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It's been a decade since the priest sex abuse scandal erupted in the United Sates. This week, Catholic religious officials from around the world gathered in Rome to discuss the painful topic. They held a symposium endorsed by the Vatican called Toward Healing and Renewal.
NPR's Sylvia Poggioli says the aim was to change the culture of how the church deals with cases of pedophile priests.
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SYLVIA POGGIOLI BYLINE: One of the highlights was a late afternoon penitential Mass. It was apparently the first time a service to ask forgiveness of abuse victims was conducted in Rome by a senior Vatican official.
In his homily, Cardinal Marc Ouellet, who runs the Vatican's Congregation for Bishops, called the crisis a source of great shame and enormous scandal.
CARDINAL MARC OUELLET: The first step on this road is to listen to them carefully and to believe their painful stories.
SYLVIA POGGIOLI, BYLINE: But there was only one victim to listen to at a symposium that gathered many bishops and religious superiors. Sixty-five-year-old Marie Collins recalled how she was raped as a 13-year-old by a hospital chaplain in her native Ireland. In her prepared remarks, Collins described how those fingers that would abuse my body the night before were the next morning holding and offering me the sacred host. And she insisted on accountability for the harm and destruction done to victims through cover-ups and mishandling of cases.
MARIE COLLINS: The guidelines must have something backing them in the way of a penalty or a consequence for any religious leader or bishop who decides not to implement them.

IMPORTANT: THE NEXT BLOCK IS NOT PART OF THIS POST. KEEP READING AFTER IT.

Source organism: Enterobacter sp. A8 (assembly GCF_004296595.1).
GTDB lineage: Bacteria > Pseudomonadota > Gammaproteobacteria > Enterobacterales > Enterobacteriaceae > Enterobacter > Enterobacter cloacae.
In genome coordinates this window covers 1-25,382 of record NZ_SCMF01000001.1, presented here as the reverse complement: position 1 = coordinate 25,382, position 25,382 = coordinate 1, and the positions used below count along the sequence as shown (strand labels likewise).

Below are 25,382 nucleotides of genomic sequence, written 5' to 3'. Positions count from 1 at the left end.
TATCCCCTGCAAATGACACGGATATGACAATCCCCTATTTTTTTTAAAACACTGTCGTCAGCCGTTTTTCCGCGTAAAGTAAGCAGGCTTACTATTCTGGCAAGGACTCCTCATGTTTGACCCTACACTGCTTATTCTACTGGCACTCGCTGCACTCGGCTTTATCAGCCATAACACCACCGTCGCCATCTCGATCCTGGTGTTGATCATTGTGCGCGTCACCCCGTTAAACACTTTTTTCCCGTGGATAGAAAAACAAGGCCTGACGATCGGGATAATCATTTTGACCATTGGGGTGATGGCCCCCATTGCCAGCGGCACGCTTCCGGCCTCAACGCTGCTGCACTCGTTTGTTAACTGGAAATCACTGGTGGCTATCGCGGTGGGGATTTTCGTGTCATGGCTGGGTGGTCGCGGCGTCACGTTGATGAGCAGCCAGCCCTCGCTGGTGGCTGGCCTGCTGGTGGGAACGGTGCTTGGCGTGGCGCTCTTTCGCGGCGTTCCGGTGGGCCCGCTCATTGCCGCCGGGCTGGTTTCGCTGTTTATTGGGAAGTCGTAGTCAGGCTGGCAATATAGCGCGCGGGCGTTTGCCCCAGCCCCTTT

POGGIOLI: American Cardinal William Levada, who heads the Vatican office that deals with clerical sex abuse, delivered the keynote address. He defended Pope Benedict, saying he has been instrumental in cracking down against pedophile clergy.
CARDINAL WILLIAM JOSEPH LEVADA: Unfortunately, the pope has had to suffer attacks, especially by the media, over these past years in various parts of the world, when, in my view, he should receive the gratitude of us all, in the church and outside it.
POGGIOLI: But Levada acknowledged that the more than 4,000 cases reported to his office in the past decade revealed the inadequacy of applying canon law alone. The Vatican, however, has yet to rule that all abusive priests be reported to civil authorities, whether required by law or not. Several victims' advocates criticized the symposium as cheap window dressing. They have long demanded that the Vatican make public decades of secret files on clergy sex offenders and their enablers.
One symposium speaker, the Vatican's prosecutor in sex abuse cases, Monsignor Charles Scicluna, said canon law already provides sanctions for bishops who do not report predator priests. But Vatican analyst John Allen of the National Catholic Reporter wonders whether the sanctions will be applied.
JOHN ALLEN: I don't think the problem is law. I think the problem is will to enforce it. We have heard senior Vatican personnel commit themselves to a tough new standard of accountability for bishops too. The question is going to be: Are we actually going to see that enforced in the real world?
POGGIOLI: Still, Allen says that the symposium could be a sign that within the Vatican, on the issue of clerical sex abuse, the center of gravity is moving away from the deniers and toward the reformers. Sylvia Poggioli, NPR News, Rome.
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